It’s 2013 and the Pennsylvania General Assembly continues to attack women’s access to reproductive health. According to WeveHadEnoughPA.org, the Pennsylvania legislature has launched and maintained a 2+ year attack on women’s health. There have been numerous bills introduced and in some cases passed that restrict women’s vital access to reproductive health. Since January 2011, there have been at least 55 votes in the Pennsylvania General Assembly to restrict access from birth control to safe, legal abortions.
The most recent attack is happening this month. On April 10, the Pennsylvania Senate Insurance and Banking Committee heard and passed out SB 3 by an 8-5 vote; a floor vote could occur any time this month. This coming Monday, April 15th, the Pennsylvania House Health Committee will be hearing and voting on HB 818, the companion bill to SB 3.
The Additional Burdens on Women Seeking Abortion Care in These Bills
Both of these bills would prohibit insurance companies who provide health care coverage from including abortion coverage within the new healthcare Exchange crafted by the Affordable Care Act (aka Obamacare). The only exceptions to this proposed ban are for women who become pregnant because of rape or incest if they personally report the sexual assault to law enforcement officials and for women who will die without immediate access to abortion services. If a woman doesn’t meet one of these two exceptions, she must completely pay for the abortion totally out of her own pocket, unlike any other medical care she would receive under her health insurance plan.
Currently, about 80% of private insurance companies provide coverage for abortion services. This is important because these very same plans will be offered to people purchasing insurance through the Exchange. As part of the federal law, however, all plans that offer abortion coverage in the Exchange must have a separate payment for that portion of the coverage. This bill would deny women the right to make this separate payment and deny them what is currently available to most people covered by the current private health insurance system. While women would still be able to have abortions in this circumstance, they would be forced to fully pay out-of-pocket all cost for these procedures; their insurance company would be prohibited from paying any portion of this treatment.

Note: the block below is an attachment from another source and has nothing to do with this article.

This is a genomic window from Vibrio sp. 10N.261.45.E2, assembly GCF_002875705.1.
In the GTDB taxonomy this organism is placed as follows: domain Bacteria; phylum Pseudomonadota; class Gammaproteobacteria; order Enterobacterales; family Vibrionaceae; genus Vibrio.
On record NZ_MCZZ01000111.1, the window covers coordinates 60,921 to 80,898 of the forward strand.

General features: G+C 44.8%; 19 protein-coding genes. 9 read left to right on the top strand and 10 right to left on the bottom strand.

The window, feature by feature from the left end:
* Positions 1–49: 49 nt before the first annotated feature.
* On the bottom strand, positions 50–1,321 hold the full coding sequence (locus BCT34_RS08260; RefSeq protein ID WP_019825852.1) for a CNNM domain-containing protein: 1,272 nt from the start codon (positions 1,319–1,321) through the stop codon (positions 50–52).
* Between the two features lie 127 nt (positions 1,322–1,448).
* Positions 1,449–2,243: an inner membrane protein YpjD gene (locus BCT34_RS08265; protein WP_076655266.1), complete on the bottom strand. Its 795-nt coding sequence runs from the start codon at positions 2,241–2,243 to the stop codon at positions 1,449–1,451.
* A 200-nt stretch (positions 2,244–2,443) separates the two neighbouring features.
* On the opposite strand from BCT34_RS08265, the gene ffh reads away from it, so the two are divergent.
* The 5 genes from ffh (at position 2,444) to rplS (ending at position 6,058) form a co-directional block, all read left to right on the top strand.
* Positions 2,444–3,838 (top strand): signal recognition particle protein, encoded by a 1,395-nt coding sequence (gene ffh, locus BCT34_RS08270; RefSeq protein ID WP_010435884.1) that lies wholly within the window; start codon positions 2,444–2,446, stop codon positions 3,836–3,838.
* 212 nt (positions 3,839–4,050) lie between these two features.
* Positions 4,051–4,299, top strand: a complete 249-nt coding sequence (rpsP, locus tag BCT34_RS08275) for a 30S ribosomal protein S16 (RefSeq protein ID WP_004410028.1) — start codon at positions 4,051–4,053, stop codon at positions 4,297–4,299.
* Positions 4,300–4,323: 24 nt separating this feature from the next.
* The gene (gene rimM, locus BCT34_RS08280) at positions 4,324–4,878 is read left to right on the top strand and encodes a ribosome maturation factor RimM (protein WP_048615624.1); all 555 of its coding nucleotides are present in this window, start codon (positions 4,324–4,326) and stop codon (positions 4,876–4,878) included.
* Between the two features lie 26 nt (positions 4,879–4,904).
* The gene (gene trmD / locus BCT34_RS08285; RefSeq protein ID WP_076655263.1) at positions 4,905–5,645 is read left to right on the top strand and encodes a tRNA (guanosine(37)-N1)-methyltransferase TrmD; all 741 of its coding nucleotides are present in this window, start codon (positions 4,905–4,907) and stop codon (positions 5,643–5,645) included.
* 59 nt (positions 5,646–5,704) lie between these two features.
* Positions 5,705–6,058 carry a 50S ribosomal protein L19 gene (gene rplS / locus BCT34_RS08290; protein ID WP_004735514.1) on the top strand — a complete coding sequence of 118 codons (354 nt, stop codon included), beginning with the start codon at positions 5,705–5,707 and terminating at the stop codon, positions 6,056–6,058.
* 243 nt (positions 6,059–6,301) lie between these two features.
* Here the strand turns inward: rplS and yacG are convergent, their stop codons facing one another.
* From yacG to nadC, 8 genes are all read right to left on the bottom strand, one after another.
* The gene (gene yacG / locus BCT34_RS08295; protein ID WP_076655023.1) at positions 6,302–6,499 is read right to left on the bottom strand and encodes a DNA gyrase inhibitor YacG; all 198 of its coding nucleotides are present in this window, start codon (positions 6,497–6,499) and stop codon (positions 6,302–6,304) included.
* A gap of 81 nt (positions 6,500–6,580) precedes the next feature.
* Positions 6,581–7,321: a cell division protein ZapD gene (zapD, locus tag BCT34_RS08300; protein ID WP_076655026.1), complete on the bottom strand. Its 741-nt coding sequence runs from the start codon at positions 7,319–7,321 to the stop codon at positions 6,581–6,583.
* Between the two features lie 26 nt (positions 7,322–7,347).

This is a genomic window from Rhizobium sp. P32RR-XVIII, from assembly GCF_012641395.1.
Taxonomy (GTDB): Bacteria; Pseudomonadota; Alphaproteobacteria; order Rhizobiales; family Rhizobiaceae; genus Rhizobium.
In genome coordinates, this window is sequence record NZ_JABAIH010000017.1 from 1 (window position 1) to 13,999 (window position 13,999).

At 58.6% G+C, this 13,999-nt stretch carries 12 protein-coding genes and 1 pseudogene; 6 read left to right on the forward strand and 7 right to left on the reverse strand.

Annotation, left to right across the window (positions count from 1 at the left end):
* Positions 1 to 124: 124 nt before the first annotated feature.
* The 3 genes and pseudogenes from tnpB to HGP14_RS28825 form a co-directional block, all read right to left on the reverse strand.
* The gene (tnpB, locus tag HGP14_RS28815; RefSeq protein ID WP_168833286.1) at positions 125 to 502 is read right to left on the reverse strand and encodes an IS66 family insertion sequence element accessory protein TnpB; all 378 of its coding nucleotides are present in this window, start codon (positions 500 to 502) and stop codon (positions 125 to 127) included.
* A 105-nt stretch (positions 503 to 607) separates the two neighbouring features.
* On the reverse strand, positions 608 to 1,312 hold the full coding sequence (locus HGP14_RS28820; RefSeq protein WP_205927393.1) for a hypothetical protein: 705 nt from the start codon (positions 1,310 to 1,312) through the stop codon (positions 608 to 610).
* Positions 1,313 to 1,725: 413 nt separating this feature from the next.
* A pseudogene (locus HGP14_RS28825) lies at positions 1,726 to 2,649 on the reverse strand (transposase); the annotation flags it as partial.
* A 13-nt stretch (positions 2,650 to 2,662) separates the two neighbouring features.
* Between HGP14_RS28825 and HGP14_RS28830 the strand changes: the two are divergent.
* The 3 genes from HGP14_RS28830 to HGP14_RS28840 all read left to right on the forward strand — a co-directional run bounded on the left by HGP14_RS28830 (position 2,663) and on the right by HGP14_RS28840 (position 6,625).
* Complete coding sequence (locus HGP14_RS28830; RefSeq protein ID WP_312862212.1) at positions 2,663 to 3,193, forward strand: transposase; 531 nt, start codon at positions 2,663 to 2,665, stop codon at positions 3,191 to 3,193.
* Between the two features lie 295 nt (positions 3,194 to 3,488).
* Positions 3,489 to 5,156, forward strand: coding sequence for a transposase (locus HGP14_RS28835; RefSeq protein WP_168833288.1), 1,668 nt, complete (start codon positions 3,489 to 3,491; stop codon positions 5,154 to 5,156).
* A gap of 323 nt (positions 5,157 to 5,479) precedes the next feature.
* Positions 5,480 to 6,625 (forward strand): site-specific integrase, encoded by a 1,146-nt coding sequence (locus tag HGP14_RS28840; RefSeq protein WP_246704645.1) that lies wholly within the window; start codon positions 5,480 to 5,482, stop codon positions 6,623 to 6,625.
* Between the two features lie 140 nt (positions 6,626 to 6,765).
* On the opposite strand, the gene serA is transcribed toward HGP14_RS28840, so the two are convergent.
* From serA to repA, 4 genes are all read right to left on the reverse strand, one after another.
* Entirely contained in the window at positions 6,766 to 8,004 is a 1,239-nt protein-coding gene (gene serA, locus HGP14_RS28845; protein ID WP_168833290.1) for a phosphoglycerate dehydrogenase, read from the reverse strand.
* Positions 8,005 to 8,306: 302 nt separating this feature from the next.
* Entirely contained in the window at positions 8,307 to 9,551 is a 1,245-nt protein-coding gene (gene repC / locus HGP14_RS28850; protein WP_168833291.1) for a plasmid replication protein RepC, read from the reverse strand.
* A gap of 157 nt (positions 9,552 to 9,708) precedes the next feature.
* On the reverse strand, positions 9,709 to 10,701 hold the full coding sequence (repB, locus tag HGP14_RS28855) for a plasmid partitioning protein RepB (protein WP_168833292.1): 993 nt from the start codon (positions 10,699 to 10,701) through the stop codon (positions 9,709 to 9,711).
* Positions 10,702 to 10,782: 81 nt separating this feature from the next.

This proposed ban places an undue burden on victims of rape and incest and on those women whose lives are in danger health-wise by adding unnecessary barriers to receiving the critical medical attention they need. The two exceptions allowed are extremely limited. These bills require woman who are victims of rape or incest to notify the police and identify the perpetrator prior to seeking abortion treatment. It also limits women with health issues that complicate their medical treatment to those that are in immediate danger of dying and requires additional medical certification by second, non-attending physician.
This bill places these restrictions on access to health insurance not by mentioning rape or incest or the death aversion clause, but by referring to and expanding Pennsylvania’s version of the Hyde Amendment. This language is embedded in 18 Pa.C.S. § 3215(c) and would expand restrictions on public funds to all privately paid insurance plans purchased within the Exchange. The law (18 Pa.C.S. § 3215(c))as currently written is a prohibition of the state spending of public funds but not personal funds provided by the person herself for her own health insurance coverage.
The Rape and Incest Exception
Women and minors who are raped would be denied access to abortion services unless they formally report and identify their rapist to the police or child protective services. Most sexual assaults are not reported to the police. This is even truer when the perpetrator is a family member or acquaintance. According to the Pennsylvania Coalition Against Rape, sexual assault occurs at a much higher rate than is actually reported.
Reasons for not reporting include an initial denial that they have been raped; fear that you won’t be believed or are ashamed for having been raped; or having an ongoing relationship (such as a spouse or parent) with the perpetrator. In order to be safe from further violence by the perpetrator, women and girls may decide not to report the attack to the authorities. And if you are in denial you are also unlikely to report your rape or the incest of your child to authorities as required in this proposed legislation.